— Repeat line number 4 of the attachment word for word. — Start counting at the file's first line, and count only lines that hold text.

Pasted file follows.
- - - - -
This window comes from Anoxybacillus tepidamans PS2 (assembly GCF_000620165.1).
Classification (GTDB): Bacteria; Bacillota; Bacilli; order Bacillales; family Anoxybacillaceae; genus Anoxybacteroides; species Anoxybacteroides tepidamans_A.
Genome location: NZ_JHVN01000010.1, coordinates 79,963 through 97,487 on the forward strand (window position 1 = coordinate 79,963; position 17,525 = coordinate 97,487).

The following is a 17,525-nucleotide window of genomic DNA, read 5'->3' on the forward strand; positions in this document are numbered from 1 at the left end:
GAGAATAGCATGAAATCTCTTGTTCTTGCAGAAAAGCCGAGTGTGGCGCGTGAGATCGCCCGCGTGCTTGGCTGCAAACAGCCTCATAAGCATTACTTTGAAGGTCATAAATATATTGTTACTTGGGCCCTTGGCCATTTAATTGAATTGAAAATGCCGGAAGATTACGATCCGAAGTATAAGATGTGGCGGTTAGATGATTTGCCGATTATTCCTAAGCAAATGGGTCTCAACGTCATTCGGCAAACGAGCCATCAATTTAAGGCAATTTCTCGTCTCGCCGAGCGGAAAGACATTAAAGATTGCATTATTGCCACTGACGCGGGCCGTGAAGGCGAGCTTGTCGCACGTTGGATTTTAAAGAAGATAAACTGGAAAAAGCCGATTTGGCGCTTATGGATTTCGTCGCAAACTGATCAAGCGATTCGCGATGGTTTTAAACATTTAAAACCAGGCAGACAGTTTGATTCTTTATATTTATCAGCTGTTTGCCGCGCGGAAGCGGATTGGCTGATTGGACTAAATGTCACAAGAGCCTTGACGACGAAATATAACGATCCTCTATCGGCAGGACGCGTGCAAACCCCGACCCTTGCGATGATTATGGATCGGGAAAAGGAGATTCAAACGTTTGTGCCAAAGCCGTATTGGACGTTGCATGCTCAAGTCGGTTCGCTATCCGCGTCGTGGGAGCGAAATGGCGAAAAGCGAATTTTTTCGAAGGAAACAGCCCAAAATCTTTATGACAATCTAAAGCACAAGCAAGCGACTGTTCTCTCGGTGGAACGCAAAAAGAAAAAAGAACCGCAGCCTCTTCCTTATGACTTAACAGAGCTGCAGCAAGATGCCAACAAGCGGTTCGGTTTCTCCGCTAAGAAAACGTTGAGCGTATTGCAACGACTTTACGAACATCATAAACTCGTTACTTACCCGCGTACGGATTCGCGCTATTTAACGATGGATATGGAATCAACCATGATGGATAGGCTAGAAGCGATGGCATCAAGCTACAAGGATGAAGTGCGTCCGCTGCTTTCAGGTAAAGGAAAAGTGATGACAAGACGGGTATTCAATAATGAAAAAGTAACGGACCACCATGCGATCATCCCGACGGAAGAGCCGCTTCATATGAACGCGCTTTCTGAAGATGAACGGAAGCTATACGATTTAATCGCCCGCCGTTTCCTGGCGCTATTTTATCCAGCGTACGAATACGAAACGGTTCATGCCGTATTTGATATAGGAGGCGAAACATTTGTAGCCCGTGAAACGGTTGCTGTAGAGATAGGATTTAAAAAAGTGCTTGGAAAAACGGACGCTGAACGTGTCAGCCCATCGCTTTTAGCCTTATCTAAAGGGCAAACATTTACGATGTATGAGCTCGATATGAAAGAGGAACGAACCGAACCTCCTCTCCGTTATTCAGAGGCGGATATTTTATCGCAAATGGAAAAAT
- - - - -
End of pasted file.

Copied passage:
The following is a 17,525-nucleotide window of genomic DNA, read 5'->3' on the forward strand; positions in this document are numbered from 1 at the left end: